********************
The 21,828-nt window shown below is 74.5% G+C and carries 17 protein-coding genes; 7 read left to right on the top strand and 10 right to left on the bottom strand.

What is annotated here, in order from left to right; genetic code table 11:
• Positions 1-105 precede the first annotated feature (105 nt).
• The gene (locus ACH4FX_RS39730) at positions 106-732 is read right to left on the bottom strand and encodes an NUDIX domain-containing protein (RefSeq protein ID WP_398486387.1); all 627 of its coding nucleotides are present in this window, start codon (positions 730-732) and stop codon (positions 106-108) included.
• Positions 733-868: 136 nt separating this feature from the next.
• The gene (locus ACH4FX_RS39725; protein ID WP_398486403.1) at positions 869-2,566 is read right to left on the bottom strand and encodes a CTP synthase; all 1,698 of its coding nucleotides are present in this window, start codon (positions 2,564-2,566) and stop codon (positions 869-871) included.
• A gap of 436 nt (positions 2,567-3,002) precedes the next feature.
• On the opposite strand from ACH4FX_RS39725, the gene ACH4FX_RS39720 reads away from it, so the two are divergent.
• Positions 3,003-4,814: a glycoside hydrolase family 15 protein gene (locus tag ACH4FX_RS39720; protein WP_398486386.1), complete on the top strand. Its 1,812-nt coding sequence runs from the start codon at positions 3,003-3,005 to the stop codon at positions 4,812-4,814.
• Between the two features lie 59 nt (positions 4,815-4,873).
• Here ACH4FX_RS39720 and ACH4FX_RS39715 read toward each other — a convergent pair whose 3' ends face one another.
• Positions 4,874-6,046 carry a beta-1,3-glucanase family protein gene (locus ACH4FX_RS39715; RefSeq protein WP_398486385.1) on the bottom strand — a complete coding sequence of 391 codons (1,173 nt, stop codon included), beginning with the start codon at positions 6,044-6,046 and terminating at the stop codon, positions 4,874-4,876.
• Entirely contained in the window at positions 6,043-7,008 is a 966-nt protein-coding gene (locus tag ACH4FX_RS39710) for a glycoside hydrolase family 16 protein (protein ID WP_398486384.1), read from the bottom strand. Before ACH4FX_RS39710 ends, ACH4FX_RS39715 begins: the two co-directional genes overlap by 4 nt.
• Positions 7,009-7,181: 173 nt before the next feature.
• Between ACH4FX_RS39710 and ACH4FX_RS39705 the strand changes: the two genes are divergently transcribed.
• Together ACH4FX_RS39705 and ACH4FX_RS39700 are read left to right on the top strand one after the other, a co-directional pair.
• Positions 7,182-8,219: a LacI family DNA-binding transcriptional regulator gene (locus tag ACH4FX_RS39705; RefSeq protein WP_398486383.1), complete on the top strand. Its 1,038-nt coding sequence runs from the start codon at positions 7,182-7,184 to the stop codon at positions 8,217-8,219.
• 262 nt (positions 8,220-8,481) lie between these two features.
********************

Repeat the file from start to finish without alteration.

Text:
The 21,828-nt window shown below is 74.5% G+C and carries 17 protein-coding genes; 7 read left to right on the top strand and 10 right to left on the bottom strand.

What is annotated here, in order from left to right; genetic code table 11:
• Positions 1-105 precede the first annotated feature (105 nt).
• The gene (locus ACH4FX_RS39730) at positions 106-732 is read right to left on the bottom strand and encodes an NUDIX domain-containing protein (RefSeq protein ID WP_398486387.1); all 627 of its coding nucleotides are present in this window, start codon (positions 730-732) and stop codon (positions 106-108) included.
• Positions 733-868: 136 nt separating this feature from the next.
• The gene (locus ACH4FX_RS39725; protein ID WP_398486403.1) at positions 869-2,566 is read right to left on the bottom strand and encodes a CTP synthase; all 1,698 of its coding nucleotides are present in this window, start codon (positions 2,564-2,566) and stop codon (positions 869-871) included.
• A gap of 436 nt (positions 2,567-3,002) precedes the next feature.
• On the opposite strand from ACH4FX_RS39725, the gene ACH4FX_RS39720 reads away from it, so the two are divergent.
• Positions 3,003-4,814: a glycoside hydrolase family 15 protein gene (locus tag ACH4FX_RS39720; protein WP_398486386.1), complete on the top strand. Its 1,812-nt coding sequence runs from the start codon at positions 3,003-3,005 to the stop codon at positions 4,812-4,814.
• Between the two features lie 59 nt (positions 4,815-4,873).
• Here ACH4FX_RS39720 and ACH4FX_RS39715 read toward each other — a convergent pair whose 3' ends face one another.
• Positions 4,874-6,046 carry a beta-1,3-glucanase family protein gene (locus ACH4FX_RS39715; RefSeq protein WP_398486385.1) on the bottom strand — a complete coding sequence of 391 codons (1,173 nt, stop codon included), beginning with the start codon at positions 6,044-6,046 and terminating at the stop codon, positions 4,874-4,876.
• Entirely contained in the window at positions 6,043-7,008 is a 966-nt protein-coding gene (locus tag ACH4FX_RS39710) for a glycoside hydrolase family 16 protein (protein ID WP_398486384.1), read from the bottom strand. Before ACH4FX_RS39710 ends, ACH4FX_RS39715 begins: the two co-directional genes overlap by 4 nt.
• Positions 7,009-7,181: 173 nt before the next feature.
• Between ACH4FX_RS39710 and ACH4FX_RS39705 the strand changes: the two genes are divergently transcribed.
• Together ACH4FX_RS39705 and ACH4FX_RS39700 are read left to right on the top strand one after the other, a co-directional pair.
• Positions 7,182-8,219: a LacI family DNA-binding transcriptional regulator gene (locus tag ACH4FX_RS39705; RefSeq protein WP_398486383.1), complete on the top strand. Its 1,038-nt coding sequence runs from the start codon at positions 7,182-7,184 to the stop codon at positions 8,217-8,219.
• 262 nt (positions 8,220-8,481) lie between these two features.